Last Friday something rather unusual happened. A farmer in Sichuan was bitten by a wild panda. “I am fortunate to have been bitten by China’s national treasure,” joked Liu Yunkang, before adding more seriously, “I used to think pandas were docile”.
The image of a biting panda will resonate with policymakers around the world, not least because the iconic bear is so closely associated with China itself. After all, foreign officials are becoming increasingly concerned about some fairly aggressive Chinese tactics – most especially in trade-related matters.
The latest trade issue to worry the US, Japan and Europe is China’s near monopoly of rare earth metals and its decision to restrict their export. Last week, they finally took action by filing a complaint with the WTO.
Why the dispute?
China accounts for a huge share of rare earth production (97% is the figure often mentioned). There are 17 of these metals, with names like scandium, yttrium and promethium, and they are used in the manufacture of everything from iPads to fighter jets.
That means that their price and their availability has become a concern for industrialists around the world.
In fact, the row over rare earths supply often takes on a deeper, political undertone. For example, when Japan and China were in dispute over the sovereignty of a series of islands in 2010, Beijing’s point of leverage was to impose an embargo on the sale of rare earths.
It worked. Japanese industry was horrified and Tokyo eventually backed down, releasing the Chinese trawler captain who had sparked the diplomatic incident (see WiC80).
But it wasn’t just Japan that suffered as a result. Also a major concern for the US and the Europeans was that Beijing used the crisis to reduce the total amount of rare earths that could be sold abroad. This was viewed by China’s critics as serving two purposes. First it would give Chinese manufacturers preferential access to supply. Second, it would drive up the prices of the metals that were sold overseas, to the benefit of Chinese miners.
Did that happen? Pricing data can be hard to pin down because the earths are mined in small quantities and sales are usually private.
But according to newspaper The Australian, rare earths miner Lynas estimates that prices for lanthanum oxide, which is used for applications like polishing glass, reached more than $110 a kilogram in the second half of 2011, from an average of $4.88 in 2009.
Similarly, the cost of dysprosium, a material used in smartphones, also shot up dramatically. By last July, export restrictions had seen its international price rise tenfold on a year earlier. The US Defence Department has published a series of longer term estimates too, suggesting that rare earths have surged between four and 49 times in US dollar terms since 2001.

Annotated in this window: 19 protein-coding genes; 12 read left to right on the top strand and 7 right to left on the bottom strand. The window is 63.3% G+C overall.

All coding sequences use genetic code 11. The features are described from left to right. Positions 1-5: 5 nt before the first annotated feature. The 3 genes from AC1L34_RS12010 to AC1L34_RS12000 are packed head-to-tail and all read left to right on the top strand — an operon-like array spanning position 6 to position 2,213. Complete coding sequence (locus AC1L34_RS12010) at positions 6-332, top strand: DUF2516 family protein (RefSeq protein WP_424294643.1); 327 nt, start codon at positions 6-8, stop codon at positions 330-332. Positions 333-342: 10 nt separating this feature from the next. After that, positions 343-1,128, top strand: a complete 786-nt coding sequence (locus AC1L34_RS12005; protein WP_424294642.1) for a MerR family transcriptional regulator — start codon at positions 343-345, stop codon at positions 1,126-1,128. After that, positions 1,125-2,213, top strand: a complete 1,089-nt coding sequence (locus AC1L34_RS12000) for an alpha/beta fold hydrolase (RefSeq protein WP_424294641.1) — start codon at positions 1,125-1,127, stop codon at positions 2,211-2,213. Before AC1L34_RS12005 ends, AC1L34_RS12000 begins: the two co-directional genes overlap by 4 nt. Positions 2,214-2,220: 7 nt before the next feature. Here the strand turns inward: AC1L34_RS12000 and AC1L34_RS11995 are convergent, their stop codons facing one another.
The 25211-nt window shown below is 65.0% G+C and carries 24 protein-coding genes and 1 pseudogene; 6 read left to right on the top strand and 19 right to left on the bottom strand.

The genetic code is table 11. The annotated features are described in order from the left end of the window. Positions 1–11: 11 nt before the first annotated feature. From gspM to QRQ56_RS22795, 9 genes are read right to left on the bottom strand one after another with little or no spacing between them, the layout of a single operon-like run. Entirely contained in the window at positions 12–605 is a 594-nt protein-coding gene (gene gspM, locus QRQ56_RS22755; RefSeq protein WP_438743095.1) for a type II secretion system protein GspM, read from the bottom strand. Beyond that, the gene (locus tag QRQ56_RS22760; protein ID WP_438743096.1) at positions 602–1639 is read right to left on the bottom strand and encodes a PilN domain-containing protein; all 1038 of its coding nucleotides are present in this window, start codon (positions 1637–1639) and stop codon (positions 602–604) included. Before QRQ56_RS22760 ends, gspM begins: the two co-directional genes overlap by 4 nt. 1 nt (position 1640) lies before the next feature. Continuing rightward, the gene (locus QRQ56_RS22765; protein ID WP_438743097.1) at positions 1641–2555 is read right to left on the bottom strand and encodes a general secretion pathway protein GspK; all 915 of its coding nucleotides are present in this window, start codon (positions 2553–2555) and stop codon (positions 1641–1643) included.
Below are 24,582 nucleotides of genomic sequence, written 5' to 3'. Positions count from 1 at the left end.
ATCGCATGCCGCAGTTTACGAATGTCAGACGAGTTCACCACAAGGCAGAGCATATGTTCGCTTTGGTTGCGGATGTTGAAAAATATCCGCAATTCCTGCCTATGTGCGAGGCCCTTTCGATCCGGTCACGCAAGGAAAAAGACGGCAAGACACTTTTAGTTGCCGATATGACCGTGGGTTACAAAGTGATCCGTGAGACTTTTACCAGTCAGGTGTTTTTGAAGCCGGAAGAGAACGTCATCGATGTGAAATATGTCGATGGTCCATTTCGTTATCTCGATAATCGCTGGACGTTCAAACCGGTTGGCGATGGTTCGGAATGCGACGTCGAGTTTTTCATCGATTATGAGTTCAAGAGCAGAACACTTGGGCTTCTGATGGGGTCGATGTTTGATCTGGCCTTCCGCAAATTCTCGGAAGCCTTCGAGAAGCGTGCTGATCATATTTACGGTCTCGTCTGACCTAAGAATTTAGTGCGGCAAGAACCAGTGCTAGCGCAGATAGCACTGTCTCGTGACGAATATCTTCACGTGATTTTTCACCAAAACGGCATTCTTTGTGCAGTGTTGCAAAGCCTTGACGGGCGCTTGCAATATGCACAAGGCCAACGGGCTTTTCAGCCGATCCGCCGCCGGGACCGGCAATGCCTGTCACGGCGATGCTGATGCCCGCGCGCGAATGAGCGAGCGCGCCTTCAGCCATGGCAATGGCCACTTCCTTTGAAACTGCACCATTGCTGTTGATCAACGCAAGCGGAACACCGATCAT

So why act now?
China’s export quota for rare earths was set last year at 30,184 tonnes. Rather than raising it this year in a nod to international partners, policymakers (somewhat defiantly) have left it unchanged.
The timing of the new WTO case seems to have been spurred by the outcome of another complaint to the trading dispute body. In late January, the US, the EU and Mexico won a landmark verdict against China, which was then instructed to drop its export restrictions on raw materials like bauxite, magnesium and zinc.
According to Reuters, the Chinese government has said it “deeply regrets” the ruling but will abide by it (China had appealed against an earlier verdict, but lost).
That precedent opened the way to launch a similar case on rare earth restrictions, with US president Barack Obama saying export limits on the metals need to be lifted.
In a statement to reporters at the White House, Obama added: “American manufacturers need to have access to rare earth materials which China supplies. Now if China would simply let the market work on its own, we’d have no objections.”
Of course, this is an election year in the US, and the president has much to gain from being seen to tough it out with the Chinese (Obama warned that he will not allow other countries to get away with “skirting the rules”).
“China is always a hot topic during US presidential elections,” comments the Oriental Morning Post. “Various trade measures taken against China have a direct link with this year’s election.”